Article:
“This is my favorite book in all the world, though I have never read it.” –William Goldman
- Essential information about the book: title, author, first copyright date, type of book, general subject matter, special features (maps, color plates, etc.), price and ISBN.
- A brief description of the subject and purpose of the book
- An outline of its central theme and thesis
- A detailed assessment of the author’s main contentions and how they support the thesis
- An evaluation of the book’s major strengths and weaknesses
Title: The Princess Bride
Author: William Goldman (although we are led to believe that it was originally written by a Simon Morgenstern from the fictional country of Florin see here for more
copyright date: 1973 by William Goldman
general subject matter: adventure and romance
special features: excisions and humorously blunt style of writing more on excisions
price: $17.84 on Amazon, free through the library (I used the Iliad)
The subject of the book can be summed up by the subtitle on the cover of the novel: a classic tale of true love and high adventure. The purpose, however, is mostly up to the reader but Goldman explicitly states in one of his excisions that this book is about realizing that “life is not fair.” see here for more
The central theme seems to be the point where fantasy meets reality. Goldman interjects his life and thoughts into the story to create a world that is not entirely fantasy because the author chooses to include italicized excisions of his life, thoughts, and aesthetic-process. The mixture of Goldman’s excisions within the story of Westley and Buttercup and all their friends and foes creates a world that plays with the idea of fantasy and reality and back to fantasy again. see Westley as a hero and the excisions link again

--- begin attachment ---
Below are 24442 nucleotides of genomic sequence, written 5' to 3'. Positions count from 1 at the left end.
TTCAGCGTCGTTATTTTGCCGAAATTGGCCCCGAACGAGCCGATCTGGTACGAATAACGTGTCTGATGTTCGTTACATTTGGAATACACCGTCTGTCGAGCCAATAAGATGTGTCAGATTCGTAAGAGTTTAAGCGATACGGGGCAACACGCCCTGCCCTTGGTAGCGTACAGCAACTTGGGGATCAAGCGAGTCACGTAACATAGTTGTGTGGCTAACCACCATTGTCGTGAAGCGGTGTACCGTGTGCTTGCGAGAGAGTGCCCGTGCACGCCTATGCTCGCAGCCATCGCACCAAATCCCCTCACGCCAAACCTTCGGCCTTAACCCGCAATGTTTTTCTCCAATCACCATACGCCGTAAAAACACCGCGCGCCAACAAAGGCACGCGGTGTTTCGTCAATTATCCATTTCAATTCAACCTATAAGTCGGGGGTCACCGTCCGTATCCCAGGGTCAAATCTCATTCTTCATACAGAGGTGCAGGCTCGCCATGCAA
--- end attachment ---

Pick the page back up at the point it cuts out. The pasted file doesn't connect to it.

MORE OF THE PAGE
The contention in Goldman’s A Princess Bride is explicitly about believing in a happily ever after despite what we observe in real life. Goldman believes that there is no true love yet he states multiple times that A Princess Bride is his favorite book in all the world, though he has never read it (He lied about this, but not really). The book is about true love. the trick and what it means and bashing women
The book’s major strength: humor and blatant style. The excisions (italicized passages where Goldman is apparently revealing to us his own experiences) are really rather interesting. The italicized passages read like David Sedaris at times. It weakness: the story reads very close to the movie especially in the beginning. However, to counter its closeness to the movie, Goldman makes A Princess Bride worth reading because of his notes and tangents that remind us of a reality. (Yes, I say “a reality”…see simulacra) and dystopia.